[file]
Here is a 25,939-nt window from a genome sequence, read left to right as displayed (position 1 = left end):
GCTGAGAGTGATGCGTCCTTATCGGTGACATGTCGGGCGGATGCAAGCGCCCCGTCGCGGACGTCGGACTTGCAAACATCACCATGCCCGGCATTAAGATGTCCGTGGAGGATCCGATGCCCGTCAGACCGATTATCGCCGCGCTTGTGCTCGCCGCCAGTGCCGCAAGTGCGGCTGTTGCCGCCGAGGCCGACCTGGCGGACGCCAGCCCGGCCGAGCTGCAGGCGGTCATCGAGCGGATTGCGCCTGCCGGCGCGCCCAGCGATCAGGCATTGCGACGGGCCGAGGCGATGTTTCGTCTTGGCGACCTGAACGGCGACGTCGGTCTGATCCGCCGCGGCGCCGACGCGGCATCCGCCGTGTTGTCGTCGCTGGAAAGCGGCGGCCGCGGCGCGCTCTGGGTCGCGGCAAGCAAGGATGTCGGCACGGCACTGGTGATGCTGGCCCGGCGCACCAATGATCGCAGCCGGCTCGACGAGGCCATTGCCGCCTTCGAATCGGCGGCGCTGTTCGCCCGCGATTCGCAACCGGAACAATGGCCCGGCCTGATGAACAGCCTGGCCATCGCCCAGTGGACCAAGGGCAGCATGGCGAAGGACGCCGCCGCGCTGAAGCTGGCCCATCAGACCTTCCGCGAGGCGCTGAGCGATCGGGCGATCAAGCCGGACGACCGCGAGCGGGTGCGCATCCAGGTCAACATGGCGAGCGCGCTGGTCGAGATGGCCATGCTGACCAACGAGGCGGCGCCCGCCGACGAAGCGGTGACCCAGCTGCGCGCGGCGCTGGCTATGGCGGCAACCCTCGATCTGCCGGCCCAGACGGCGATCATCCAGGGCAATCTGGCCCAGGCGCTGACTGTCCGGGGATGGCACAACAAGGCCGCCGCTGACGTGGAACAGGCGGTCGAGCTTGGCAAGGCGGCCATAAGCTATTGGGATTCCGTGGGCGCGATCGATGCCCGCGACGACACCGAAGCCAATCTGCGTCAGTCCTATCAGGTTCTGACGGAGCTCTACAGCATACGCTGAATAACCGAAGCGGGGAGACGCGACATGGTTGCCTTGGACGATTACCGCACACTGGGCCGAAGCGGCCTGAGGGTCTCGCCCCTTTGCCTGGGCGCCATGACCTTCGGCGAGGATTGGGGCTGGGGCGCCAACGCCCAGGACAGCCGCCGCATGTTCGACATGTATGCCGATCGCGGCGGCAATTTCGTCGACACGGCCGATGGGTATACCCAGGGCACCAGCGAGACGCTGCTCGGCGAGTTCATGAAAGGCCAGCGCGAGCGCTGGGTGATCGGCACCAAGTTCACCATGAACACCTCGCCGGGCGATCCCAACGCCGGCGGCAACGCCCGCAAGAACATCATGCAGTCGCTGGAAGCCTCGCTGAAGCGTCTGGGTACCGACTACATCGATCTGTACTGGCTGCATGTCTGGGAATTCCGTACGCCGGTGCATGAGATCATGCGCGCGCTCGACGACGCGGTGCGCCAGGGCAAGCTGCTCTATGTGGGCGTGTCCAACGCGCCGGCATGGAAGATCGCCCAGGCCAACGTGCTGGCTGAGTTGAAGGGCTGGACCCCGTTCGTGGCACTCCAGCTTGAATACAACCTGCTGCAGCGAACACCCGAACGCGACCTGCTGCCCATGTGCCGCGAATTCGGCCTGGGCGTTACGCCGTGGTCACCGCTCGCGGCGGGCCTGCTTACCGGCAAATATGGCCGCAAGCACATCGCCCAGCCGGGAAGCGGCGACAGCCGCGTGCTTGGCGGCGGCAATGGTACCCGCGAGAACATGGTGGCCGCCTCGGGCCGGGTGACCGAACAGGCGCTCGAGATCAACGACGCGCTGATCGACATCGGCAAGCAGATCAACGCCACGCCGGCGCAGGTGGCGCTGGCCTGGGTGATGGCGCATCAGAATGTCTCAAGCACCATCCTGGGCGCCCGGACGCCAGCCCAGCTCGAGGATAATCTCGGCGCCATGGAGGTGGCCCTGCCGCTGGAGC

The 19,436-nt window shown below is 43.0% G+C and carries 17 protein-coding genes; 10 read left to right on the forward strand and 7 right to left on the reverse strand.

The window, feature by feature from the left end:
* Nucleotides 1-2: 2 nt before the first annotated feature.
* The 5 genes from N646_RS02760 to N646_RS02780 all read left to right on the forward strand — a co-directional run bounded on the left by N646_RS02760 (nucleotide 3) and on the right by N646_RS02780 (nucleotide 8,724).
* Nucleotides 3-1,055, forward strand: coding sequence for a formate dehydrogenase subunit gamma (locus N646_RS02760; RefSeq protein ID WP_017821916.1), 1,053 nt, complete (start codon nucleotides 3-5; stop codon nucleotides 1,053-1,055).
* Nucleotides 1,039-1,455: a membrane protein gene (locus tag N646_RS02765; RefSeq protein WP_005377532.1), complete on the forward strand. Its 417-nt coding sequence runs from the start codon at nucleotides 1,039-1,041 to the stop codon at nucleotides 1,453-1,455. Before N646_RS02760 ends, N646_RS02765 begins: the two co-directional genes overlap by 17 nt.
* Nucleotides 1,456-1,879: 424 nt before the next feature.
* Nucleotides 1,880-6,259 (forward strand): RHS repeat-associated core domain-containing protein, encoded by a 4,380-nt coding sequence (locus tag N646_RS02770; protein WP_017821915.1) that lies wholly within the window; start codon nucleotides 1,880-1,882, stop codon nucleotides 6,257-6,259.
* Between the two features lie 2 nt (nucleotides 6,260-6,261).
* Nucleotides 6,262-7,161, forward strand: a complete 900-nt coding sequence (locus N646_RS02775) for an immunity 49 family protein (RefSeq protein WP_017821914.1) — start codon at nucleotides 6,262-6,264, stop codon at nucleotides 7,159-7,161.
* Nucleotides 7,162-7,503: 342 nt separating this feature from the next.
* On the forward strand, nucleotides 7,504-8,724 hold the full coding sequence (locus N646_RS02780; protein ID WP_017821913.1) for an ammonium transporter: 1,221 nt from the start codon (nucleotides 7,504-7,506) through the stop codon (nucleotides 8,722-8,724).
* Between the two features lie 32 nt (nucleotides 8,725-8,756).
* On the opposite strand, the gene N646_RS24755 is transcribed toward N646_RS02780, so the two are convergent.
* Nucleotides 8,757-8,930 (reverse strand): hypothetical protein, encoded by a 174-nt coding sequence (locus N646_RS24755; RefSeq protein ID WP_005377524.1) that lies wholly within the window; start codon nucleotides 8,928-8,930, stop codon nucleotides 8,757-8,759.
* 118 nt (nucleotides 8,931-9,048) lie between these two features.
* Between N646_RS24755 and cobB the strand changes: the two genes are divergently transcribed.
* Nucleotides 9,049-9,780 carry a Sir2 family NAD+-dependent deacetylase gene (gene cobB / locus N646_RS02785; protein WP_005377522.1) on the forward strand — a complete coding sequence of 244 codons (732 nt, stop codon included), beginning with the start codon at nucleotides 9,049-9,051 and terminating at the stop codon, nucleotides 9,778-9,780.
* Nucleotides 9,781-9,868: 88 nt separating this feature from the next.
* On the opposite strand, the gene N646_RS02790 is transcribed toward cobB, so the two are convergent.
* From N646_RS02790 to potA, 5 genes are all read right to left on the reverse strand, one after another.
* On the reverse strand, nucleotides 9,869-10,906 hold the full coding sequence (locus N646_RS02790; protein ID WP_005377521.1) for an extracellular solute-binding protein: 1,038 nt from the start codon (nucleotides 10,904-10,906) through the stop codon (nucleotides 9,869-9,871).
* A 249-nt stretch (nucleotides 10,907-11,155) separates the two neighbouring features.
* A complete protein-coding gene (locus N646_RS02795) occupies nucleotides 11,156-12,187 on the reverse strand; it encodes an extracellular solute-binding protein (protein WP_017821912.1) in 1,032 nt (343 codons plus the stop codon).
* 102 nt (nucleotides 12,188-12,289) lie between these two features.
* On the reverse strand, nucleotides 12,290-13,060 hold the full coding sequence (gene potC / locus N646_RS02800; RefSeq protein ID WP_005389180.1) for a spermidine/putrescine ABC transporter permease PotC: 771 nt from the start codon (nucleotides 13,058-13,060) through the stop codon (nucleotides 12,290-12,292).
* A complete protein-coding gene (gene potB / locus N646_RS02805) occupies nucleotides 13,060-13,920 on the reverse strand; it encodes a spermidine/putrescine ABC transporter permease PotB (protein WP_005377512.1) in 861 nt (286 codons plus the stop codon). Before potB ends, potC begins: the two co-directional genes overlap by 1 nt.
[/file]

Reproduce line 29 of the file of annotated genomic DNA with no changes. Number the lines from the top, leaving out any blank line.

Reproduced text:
* A complete protein-coding gene (gene potB / locus N646_RS02805) occupies nucleotides 13,060-13,920 on the reverse strand; it encodes a spermidine/putrescine ABC transporter permease PotB (protein WP_005377512.1) in 861 nt (286 codons plus the stop codon). Before potB ends, potC begins: the two co-directional genes overlap by 1 nt.